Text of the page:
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Lifestyle as determinant of all-cause mortality and age at death. A middle-aged male population followed-up 60 years until the survivors were aged 100 years

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To relate major lifestyle habits with all-cause mortality in an almost extinct male middle-aged population.

Material and methods

A 40–59 aged male population of 1712 subjects was enrolled and examined in 1960 and then followed-up for 60 years. Baseline smoking habits, working physical activity and dietary habits, each subdivided into 3 classes, were related to 60-year mortality, by Kaplan–Meier survival curves, Cox proportional hazards model and to age at death during 60 years by multiple linear regression.


Death rate in 60 years was of 99.7% with only 5 survivors and 2 lost to follow-up after 50 years. Two out of three classes of each behavior were significantly protective versus the third class in all the statistical approaches. Cox hazard ratios (and their 95% confidence limits) of never smokers versus smokers was 0.71 (0.63–0.79); that of vigorous physical activity versus sedentary activity was 0.75 (0.64–0.89); that of Mediterranean diet versus Not Mediterranean diet was 0.74 (0.66–0.84). The gain of age at death for never smokers versus smokers was 3.32 years (2.05–4.54); of vigorous physical activity versus sedentary activity was 3.53 years (1.68–5.37); that of Mediterranean diet versus Not Mediterranean diet was 3.67 years (2.32–5.02). Age at death was more than 10 years longer for men with the 3 best behaviors than for those with the 3 worst behaviors.


Some lifestyle habits are strongly related to lifetime mortality and longevity.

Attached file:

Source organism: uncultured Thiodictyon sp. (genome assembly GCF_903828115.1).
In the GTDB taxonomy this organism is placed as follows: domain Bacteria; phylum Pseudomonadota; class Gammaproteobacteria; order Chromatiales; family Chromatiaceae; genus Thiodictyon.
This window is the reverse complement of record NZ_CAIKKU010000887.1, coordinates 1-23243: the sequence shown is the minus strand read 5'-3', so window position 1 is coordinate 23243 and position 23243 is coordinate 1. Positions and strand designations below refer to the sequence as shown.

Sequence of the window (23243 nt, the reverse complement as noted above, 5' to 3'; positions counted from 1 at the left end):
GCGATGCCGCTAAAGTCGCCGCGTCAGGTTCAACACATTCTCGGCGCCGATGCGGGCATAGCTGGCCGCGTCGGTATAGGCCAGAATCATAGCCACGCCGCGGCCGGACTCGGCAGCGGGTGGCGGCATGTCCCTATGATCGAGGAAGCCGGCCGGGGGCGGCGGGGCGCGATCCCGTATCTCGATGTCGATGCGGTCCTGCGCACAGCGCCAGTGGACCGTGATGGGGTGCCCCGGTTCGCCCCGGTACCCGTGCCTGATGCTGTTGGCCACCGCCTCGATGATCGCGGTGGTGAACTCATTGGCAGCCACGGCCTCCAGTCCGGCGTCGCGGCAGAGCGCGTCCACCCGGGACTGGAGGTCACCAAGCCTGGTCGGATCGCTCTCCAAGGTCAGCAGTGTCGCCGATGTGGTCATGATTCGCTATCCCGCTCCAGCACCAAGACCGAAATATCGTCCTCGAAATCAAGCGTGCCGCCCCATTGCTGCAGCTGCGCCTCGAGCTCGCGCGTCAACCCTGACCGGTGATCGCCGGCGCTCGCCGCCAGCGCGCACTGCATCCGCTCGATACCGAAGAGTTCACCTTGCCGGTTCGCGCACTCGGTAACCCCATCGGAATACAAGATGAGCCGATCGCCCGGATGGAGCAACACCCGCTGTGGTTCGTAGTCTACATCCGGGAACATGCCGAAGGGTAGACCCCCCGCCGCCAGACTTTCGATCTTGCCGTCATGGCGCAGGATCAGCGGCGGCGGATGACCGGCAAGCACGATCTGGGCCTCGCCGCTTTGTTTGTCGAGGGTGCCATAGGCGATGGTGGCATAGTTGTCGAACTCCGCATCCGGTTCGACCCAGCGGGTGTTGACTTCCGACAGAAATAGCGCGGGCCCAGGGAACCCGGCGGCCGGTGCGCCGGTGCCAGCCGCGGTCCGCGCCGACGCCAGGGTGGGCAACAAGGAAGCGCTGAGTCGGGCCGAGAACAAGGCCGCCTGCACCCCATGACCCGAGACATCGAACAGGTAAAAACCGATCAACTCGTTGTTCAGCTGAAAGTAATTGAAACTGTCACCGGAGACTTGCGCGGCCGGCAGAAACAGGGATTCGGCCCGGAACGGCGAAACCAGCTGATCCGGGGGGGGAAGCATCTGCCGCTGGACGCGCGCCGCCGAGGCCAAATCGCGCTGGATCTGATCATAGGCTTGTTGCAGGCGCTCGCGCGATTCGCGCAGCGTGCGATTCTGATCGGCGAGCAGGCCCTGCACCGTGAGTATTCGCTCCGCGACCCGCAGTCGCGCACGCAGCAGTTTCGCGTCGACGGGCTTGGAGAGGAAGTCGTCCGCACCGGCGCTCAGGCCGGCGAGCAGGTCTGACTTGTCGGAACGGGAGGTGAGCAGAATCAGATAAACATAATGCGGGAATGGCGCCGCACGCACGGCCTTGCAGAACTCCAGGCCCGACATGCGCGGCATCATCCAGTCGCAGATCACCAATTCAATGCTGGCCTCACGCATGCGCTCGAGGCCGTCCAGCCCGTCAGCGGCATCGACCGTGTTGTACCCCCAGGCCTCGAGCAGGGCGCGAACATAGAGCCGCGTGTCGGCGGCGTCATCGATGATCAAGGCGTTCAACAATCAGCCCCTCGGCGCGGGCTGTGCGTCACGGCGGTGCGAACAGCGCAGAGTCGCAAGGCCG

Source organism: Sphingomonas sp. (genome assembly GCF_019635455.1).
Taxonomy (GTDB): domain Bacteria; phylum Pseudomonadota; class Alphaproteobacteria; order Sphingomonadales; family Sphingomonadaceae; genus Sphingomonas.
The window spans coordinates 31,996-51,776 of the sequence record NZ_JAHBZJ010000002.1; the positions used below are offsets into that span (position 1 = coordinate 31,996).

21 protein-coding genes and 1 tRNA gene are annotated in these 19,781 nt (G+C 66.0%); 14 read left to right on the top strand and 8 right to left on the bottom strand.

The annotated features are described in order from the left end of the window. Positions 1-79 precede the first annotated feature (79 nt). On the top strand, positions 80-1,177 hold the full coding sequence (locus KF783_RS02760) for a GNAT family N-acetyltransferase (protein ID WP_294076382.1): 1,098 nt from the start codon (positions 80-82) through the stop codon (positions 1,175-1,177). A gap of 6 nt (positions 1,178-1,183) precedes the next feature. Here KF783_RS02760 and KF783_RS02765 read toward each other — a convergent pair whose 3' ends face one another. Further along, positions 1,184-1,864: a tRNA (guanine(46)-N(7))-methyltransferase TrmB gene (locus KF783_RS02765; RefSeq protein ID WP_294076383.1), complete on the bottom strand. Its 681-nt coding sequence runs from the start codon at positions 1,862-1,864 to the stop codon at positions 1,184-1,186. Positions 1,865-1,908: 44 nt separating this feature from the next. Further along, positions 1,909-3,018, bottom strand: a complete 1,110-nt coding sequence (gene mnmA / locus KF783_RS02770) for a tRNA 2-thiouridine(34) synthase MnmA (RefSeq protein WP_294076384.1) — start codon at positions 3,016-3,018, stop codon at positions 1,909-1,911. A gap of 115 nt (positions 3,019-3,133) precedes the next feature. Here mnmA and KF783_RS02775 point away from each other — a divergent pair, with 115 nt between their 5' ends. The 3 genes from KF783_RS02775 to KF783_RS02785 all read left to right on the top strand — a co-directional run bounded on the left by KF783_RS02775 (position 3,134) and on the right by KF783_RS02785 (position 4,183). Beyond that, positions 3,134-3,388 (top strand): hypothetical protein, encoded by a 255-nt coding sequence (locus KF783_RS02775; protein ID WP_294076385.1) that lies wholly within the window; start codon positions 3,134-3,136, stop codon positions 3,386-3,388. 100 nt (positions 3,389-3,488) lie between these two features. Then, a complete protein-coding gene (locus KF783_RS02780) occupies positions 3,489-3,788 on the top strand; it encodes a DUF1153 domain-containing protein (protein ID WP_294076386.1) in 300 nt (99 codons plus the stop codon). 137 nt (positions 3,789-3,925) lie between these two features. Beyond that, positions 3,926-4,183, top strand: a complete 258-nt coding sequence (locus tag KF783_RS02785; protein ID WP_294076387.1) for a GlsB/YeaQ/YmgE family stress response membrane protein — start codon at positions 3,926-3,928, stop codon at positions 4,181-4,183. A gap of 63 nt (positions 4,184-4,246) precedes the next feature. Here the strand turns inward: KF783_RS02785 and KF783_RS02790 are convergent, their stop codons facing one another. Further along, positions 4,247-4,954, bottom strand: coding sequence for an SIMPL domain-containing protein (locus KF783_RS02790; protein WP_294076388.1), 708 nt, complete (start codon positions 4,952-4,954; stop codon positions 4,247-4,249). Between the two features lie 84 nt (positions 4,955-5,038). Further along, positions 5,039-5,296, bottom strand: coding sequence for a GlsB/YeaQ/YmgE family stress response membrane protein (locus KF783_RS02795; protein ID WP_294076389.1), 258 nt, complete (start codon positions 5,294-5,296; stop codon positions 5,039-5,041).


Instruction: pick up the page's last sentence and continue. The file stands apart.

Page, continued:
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Correspondence to Paolo Emilio Puddu.

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None of the authors report any conflict of interests in relation to this MS and related analyses.

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The initial field examination was held only a few months after the Helsinki Declaration and acceptance from the subjects was implied in participation. All methods were carried out in accordance with relevant guidelines and regulations at the time of the study start, although institutional or licensing committees were not still present in the Country and accordingly were not consulted.

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Informed consent was obtained from all subjects during subsequent examinations.

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Menotti, A., Puddu, P.E. & Catasta, G. Lifestyle as determinant of all-cause mortality and age at death. A middle-aged male population followed-up 60 years until the survivors were aged 100 years. Aging Clin Exp Res 33, 3091–3098 (2021).

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